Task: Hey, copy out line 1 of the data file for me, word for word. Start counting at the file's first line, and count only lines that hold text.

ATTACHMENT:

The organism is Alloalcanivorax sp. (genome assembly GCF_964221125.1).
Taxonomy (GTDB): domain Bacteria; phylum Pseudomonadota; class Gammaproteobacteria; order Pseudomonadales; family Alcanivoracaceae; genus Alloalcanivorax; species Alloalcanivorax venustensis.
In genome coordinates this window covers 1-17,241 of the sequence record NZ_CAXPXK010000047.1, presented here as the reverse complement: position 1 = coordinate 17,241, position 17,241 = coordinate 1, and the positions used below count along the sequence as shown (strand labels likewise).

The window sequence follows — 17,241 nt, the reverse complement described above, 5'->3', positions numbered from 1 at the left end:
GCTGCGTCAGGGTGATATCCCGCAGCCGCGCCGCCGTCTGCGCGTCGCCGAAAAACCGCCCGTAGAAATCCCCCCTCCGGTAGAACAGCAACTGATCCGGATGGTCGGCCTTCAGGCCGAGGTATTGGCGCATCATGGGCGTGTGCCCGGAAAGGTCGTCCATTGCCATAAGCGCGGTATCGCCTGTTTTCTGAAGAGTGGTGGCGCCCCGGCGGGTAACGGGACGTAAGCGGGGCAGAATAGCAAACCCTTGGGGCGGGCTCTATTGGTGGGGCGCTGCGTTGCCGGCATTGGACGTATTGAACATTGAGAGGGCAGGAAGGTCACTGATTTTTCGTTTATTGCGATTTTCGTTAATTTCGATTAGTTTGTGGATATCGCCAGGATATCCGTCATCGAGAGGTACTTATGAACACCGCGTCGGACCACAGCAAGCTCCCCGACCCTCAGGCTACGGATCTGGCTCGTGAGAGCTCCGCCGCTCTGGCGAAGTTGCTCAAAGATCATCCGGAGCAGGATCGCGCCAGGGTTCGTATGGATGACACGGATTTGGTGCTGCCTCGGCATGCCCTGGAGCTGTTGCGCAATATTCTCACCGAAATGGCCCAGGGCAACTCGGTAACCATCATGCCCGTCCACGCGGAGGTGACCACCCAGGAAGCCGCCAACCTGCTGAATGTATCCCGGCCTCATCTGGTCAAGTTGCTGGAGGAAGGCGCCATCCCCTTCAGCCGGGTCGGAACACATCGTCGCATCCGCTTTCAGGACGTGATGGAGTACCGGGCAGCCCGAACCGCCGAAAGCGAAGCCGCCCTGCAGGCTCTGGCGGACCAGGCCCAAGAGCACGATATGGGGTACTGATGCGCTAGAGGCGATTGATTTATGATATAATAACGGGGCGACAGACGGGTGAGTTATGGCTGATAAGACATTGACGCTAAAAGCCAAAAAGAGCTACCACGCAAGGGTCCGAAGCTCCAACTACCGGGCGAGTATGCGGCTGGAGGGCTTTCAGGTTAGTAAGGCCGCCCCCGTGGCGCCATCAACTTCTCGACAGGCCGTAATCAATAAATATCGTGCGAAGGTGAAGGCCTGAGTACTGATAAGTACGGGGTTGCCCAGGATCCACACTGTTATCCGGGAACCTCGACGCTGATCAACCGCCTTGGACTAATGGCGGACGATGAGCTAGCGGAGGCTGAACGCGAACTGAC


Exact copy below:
The organism is Alloalcanivorax sp. (genome assembly GCF_964221125.1).